Wladimir Tcherkoff, 2003, CH, video, ov ru st fr, 25'

Immediately after the Chernobyl disaster, where the radiation was too strong for the machines, hundreds of men, called liquidators, worked day and night to stop the fire and to cover the reactor of a "sarcophagus". Wladimir Tchertkoff, an Italian journalist, released with Emanuela Andreoli this documentary on the liquidators of the Chernobyl nuclear power plant.

05.12 > 19:00 + 18.12 > 19:00
5€ / 3,5€

The China Syndrome

Le syndrome chinois

James Bridges, 1979, US, 35mm, ov st fr & nl, 122'

"The China Syndrome" is a terrific thriller that incidentally raises the most unsettling questions about how safe nuclear power plants really are. It was received in some quarters as a political film, and the people connected with it make no secret of their doubts about nuclear power. The events leading up to the "accident" in "The China Syndrome" are indeed based on actual occurrences at nuclear plants. But the movie is, above all, entertainment: well-acted, well-crafted, scary as hell.
On the day of its release on 16 March 1979, the film was condemned by the US nuclear lobby. A few days later, on 28 March 1979, the world discovered the name of the plant at Three Miles Island and the “The China Syndrome” became a blockbuster.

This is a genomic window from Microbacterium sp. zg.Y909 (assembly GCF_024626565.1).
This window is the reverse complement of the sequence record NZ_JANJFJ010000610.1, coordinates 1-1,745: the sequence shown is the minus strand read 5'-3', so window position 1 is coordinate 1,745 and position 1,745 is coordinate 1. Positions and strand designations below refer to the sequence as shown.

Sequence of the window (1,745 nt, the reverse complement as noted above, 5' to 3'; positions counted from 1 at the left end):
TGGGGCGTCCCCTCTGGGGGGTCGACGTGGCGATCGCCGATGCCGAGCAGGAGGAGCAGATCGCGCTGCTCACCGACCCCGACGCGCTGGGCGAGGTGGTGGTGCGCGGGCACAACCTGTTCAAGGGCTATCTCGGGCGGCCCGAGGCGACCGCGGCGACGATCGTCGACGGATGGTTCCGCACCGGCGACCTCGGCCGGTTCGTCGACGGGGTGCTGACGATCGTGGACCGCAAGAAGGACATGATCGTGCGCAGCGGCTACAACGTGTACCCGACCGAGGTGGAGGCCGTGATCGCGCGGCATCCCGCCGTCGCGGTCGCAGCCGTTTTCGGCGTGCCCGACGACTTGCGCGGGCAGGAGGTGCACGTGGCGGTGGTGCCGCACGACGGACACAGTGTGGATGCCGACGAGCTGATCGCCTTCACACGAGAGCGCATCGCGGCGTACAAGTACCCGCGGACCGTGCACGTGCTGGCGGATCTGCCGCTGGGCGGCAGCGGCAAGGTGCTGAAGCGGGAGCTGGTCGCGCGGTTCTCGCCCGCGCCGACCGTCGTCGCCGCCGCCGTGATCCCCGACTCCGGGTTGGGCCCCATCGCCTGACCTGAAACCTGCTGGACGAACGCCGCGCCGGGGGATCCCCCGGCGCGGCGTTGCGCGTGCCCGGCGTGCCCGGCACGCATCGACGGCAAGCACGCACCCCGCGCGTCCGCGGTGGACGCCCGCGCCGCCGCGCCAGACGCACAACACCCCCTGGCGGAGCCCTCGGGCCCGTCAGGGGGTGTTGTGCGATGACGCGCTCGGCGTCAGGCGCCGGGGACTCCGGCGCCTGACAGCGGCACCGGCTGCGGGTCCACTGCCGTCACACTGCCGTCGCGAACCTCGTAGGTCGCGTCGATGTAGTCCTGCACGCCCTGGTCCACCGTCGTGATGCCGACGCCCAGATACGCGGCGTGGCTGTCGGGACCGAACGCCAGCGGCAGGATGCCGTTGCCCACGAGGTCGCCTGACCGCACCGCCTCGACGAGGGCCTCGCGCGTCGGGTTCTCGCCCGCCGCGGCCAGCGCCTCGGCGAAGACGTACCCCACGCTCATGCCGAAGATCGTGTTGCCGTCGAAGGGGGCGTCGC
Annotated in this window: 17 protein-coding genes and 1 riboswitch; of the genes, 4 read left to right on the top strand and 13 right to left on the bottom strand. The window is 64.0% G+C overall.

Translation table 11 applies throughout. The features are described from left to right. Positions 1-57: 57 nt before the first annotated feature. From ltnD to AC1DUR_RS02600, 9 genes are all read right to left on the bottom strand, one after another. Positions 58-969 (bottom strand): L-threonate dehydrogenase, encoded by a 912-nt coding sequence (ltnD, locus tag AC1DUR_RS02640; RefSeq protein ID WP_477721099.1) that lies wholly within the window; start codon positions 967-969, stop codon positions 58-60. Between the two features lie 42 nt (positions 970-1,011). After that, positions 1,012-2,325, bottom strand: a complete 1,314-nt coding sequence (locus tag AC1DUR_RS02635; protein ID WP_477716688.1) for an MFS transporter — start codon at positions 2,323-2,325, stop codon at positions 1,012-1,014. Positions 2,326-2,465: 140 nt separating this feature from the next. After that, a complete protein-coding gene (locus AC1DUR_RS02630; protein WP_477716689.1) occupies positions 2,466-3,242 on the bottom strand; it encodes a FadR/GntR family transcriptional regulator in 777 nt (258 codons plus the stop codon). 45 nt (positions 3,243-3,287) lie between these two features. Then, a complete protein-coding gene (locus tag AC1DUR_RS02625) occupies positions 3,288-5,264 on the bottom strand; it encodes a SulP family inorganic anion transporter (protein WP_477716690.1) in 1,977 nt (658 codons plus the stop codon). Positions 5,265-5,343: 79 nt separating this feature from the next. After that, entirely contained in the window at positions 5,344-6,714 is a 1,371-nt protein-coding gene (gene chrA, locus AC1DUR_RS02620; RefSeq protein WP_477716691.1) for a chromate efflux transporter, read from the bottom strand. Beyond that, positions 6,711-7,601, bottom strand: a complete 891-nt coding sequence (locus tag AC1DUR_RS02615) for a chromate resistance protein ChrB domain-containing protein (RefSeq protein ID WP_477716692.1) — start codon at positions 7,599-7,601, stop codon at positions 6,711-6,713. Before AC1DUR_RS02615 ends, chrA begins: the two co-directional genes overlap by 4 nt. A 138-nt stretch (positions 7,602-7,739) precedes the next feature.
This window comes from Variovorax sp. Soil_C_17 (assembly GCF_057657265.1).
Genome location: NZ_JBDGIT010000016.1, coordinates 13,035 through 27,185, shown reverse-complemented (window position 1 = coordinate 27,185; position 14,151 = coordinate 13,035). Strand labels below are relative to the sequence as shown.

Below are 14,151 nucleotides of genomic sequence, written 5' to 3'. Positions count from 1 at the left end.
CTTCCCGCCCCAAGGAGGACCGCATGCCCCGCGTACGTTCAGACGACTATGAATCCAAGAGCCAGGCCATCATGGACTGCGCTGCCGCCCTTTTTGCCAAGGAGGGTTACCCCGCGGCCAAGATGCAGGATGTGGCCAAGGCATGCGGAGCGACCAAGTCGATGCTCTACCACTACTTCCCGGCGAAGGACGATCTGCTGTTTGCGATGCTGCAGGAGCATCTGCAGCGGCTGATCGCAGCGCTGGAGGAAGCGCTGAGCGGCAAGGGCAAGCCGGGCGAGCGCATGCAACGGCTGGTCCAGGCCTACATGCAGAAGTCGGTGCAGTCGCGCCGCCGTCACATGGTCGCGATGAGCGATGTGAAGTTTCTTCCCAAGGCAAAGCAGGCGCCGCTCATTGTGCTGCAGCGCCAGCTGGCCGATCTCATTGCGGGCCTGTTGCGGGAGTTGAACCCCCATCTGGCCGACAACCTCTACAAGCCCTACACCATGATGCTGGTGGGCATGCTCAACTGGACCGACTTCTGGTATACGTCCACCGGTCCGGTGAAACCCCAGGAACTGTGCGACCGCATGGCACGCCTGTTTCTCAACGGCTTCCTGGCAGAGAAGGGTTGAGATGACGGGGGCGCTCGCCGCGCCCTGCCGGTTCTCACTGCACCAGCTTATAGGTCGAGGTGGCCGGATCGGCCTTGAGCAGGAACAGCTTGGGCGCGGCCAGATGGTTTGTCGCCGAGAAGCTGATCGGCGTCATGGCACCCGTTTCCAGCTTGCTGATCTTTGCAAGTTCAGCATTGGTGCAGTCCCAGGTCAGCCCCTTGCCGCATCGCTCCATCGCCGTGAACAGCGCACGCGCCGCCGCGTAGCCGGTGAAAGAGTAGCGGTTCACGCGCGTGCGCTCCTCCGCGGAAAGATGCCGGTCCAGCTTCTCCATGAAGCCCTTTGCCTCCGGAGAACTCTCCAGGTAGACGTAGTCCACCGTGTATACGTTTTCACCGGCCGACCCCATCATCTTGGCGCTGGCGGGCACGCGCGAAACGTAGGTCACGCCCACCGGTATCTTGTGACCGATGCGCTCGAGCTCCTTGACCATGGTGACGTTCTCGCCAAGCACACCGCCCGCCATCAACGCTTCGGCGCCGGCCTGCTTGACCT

07.12 > 21:30 + 14.12 > 19:00
5€ / 3,5€

+ Substanz

Sebastian Mez, 2014, DE, HD, no dial, 15'

Working with footage that the filmmaker captured in Japan 2011 right after an unimaginable catastrophe hit the country, this cinematic composition examine the randomness and distance of the footage itself, in order to attain a new level of perception by overlapping image and sound and therefore recreating a sensation of being lost in a foreign country under state of emergency.

+ Machine to Machine

Philippe Rouy, 2013, FR, video, no dial, 32'

Philippe Rouy approaches, if one may say so, the focus of the Fukushima disaster as well as the heart of this invisible disorder. We find ourselves in the guts of the power station, filmed by robots which move about blindly. The supposedly rigourouse machine explorations (anything else is impossible) are replied to with chaotic, hallucinatory images — unreadable except in terms of the canon of experimental cinema. Rouy ventures to give rhythm to the inhuman images in the paradox of the visible that attempts to take the invisible into account — but very tangibly, fatally.

+ Slow Action

Ben Rivers, 2011, GB, video, ov st fr, 45'

Slow Action is a post-apocalyptic science fiction film which exists somewhere between documentary, ethnographic study and fiction. Slow Action applies the idea of island biogeography - the study of how species and eco-systems evolve differently when isolated and surrounded by unsuitable habitat - to a conception of the Earth in a few hundred years; the sea level rising to absurd heights, creating hyperbolic utopias that appear as possible future mini-societies.

05.12 > 21:00 + 13.12 > 19:00
5€ / 3,5€

lang: en
id_rubrique: 2059
prog: 2056
pos: aval